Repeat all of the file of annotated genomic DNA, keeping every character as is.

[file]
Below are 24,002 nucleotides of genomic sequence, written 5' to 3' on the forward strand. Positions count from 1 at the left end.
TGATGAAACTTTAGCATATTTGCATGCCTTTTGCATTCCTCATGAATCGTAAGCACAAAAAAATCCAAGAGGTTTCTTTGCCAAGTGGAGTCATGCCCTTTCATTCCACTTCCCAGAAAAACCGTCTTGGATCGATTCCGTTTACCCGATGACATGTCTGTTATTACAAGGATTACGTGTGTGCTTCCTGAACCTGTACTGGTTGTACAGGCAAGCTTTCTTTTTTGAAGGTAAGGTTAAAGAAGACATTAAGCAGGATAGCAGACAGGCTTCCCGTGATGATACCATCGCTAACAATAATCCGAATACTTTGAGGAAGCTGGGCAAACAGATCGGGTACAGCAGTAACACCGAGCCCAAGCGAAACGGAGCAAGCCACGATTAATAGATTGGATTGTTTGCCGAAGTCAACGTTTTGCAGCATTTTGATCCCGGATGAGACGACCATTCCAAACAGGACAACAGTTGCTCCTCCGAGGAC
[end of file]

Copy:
Below are 24,002 nucleotides of genomic sequence, written 5' to 3' on the forward strand. Positions count from 1 at the left end.
TGATGAAACTTTAGCATATTTGCATGCCTTTTGCATTCCTCATGAATCGTAAGCACAAAAAAATCCAAGAGGTTTCTTTGCCAAGTGGAGTCATGCCCTTTCATTCCACTTCCCAGAAAAACCGTCTTGGATCGATTCCGTTTACCCGATGACATGTCTGTTATTACAAGGATTACGTGTGTGCTTCCTGAACCTGTACTGGTTGTACAGGCAAGCTTTCTTTTTTGAAGGTAAGGTTAAAGAAGACATTAAGCAGGATAGCAGACAGGCTTCCCGTGATGATACCATCGCTAACAATAATCCGAATACTTTGAGGAAGCTGGGCAAACAGATCGGGTACAGCAGTAACACCGAGCCCAAGCGAAACGGAGCAAGCCACGATTAATAGATTGGATTGTTTGCCGAAGTCAACGTTTTGCAGCATTTTGATCCCGGATGAGACGACCATTCCAAACAGGACAACAGTTGCTCCTCCGAGGAC